August 03, 2015

Posted by John

Tagged flipper and gems

Older: Of Late

Newer: Flipping ActiveRecord

Flipper: Insanely Easy Feature Flipping

Cross posted from as it seems relevant here too.

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Nearly three years ago, I started work on Flipper. Even though there were other feature flipping libraries out there at the time, most notably rollout, I decided to whip up my own. Repeating others is, after all, one of the better ways to level up your game.

My main issue with rollout was that it was inflexible. You couldn’t change the ways in which a feature was enabled (ie: adding percentage of time rollout). You had to use redis. The list goes on. I poked around and couldn’t find anything like what I was looking for and I was in the mood to create, so I started flipper.

Most of the work was done off and on over the course of a few weeks. At the time, I was working on traffic graphs for GitHub and I wanted a way to turn features on/off in a flexible way.

Naming is hard

Flipper started as a simple ripoff of rollout with the primary difference being the use of adapters for storage instead of forcing redis. I struggled through awkward terminology and messy code for a while, until a great conversation with Brandon Keepers led me to the lingo flipper uses today: Actor, Feature and Gate (thanks Brandon!)

An actor is the thing trying to do something. It can be anything. On GitHub, the actor can be a user, organization or even a repository. Actors must respond to flipper_id. If you plan on using multiple types of actors, you can namespace the flipper_id with the type (ie: “User:6”, “Organization:12”, or “Repository: 2”).

A feature is something that you want to control enabled-ness for. On SpeakerDeck, I have a feature for search. With the click of a button, I can disable search if it is causing issues. On GitHub, we do thousands of feature checks per second across nearly 30 features (at the time of this writing) in different states of enabled-ness. If I told you what they were for I would have to kill you.

A gate determines if a feature is enabled for an actor. There are currently five gates — boolean, actor, group, % of actors and % of time. Amongst these you can rollout a new feature or control an existing one in whatever way you desire.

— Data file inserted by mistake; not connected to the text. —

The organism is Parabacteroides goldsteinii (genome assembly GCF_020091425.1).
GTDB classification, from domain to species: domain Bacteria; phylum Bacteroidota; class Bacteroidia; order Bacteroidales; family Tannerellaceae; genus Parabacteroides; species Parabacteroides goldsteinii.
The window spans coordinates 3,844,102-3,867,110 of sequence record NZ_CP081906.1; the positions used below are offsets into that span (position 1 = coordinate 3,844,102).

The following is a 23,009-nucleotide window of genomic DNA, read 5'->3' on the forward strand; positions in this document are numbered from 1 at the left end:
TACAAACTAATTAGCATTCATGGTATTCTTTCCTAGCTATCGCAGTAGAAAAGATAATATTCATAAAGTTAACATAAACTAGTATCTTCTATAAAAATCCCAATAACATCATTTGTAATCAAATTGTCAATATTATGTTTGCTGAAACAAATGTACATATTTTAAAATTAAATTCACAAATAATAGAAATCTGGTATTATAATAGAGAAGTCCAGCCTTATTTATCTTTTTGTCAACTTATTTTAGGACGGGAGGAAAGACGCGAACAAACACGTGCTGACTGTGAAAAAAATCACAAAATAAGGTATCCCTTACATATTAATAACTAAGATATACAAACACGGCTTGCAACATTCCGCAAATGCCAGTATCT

The Gates

The boolean gate allows completely enabling or disabling a feature. Think of it as a short cut to turning a feature fully on or fully off quickly. Enabling the boolean gate means the feature is on all the time for everyone. Disabling the boolean gate clears all enabled gates so the feature is completely off. Think of disable like a reset.

flipper =
flipper[:search].enable # turn on
flipper[:search].disable # turn off
flipper[:search].enabled? # check

The actor gate allows enabling a feature for one or more specific actors. If you wanted to enable a new feature for one of your friends, you could use this gate.

flipper =

flipper[:search].enable_actor user # turn on for actor
flipper[:search].enabled? user # true

flipper[:search].disable_actor user # turn off for actor
flipper[:search].enabled? user # false

The group gate allows enabling a feature for one or more groups. A group is a named block of code that returns true or false for a given actor. You could have a group for everyone in your company, or only engineering, or perhaps all users in the US or Europe. Anything your heart can imagine can be converted to a group and the entire group can be enabled at once.

Flipper.register(:admins) do |actor|
  actor.respond_to?(:admin?) && actor.admin?

flipper =

flipper[:search].enable_group :admins # turn on for admins
flipper[:search].disable_group :admins # turn off for admins

person = Person.find(params[:id])
flipper[:search].enabled? person # check if enabled, returns true if person.admin? is true

The percentage of actors gate allows slowly enabling a feature for a percentage of actors. As long as you continue to increase the percentage, an actor will consistently remain enabled. This allows for careful rollouts of a feature to everyone without overwhelming the system as a whole.

flipper =

# turn search on for 10 percent of users in the system
flipper[:search].enable_percentage_of_actors 10